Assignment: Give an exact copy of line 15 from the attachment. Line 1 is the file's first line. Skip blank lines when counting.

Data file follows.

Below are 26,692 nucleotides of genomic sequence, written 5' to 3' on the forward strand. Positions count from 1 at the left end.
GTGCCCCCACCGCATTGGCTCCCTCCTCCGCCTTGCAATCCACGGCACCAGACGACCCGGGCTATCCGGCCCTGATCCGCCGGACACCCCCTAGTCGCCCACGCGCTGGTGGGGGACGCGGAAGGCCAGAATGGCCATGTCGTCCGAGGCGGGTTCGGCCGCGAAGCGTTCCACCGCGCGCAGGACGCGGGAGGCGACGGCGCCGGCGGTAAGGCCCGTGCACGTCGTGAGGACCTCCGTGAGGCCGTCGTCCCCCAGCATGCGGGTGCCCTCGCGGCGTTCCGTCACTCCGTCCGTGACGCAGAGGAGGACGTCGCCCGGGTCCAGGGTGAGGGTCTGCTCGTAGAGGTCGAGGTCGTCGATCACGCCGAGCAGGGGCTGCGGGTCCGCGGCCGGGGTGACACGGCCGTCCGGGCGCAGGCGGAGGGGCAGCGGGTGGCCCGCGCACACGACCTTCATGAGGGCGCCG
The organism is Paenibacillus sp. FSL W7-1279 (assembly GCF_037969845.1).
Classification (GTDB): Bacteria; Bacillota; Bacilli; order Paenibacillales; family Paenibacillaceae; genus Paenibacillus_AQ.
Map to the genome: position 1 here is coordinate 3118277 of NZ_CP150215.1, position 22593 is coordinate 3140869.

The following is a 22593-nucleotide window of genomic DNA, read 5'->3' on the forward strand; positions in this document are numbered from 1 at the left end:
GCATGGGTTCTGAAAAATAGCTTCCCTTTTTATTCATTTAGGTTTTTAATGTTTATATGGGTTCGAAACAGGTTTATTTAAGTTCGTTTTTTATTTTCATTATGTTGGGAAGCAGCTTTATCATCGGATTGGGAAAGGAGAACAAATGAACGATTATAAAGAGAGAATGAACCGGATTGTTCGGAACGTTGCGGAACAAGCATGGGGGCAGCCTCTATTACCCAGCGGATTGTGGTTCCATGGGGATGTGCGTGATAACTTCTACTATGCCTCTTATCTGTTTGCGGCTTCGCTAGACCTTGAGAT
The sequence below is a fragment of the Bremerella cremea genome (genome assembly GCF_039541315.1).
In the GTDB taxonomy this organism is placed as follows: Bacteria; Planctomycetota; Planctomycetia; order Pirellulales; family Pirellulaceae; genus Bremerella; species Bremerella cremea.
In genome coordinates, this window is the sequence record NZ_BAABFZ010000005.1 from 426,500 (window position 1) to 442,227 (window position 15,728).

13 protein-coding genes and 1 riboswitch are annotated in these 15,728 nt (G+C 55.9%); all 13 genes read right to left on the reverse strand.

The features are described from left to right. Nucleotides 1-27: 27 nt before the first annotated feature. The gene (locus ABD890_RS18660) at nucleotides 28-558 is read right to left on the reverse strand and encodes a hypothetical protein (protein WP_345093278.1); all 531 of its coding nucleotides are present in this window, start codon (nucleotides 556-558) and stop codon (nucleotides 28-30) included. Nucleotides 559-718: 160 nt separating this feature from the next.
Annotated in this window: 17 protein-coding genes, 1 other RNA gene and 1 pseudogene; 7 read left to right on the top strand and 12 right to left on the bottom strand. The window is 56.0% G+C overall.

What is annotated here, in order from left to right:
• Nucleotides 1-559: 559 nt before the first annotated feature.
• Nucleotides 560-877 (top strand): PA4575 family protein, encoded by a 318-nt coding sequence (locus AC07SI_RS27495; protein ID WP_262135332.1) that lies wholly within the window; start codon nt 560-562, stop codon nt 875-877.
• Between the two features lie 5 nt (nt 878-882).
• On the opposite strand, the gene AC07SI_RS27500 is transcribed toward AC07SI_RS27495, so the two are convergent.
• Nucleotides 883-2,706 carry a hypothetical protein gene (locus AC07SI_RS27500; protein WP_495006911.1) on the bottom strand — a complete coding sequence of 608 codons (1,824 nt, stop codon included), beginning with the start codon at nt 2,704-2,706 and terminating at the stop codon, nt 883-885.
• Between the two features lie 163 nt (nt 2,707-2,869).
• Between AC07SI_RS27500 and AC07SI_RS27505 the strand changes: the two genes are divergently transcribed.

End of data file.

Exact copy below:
• Nucleotides 1-559: 559 nt before the first annotated feature.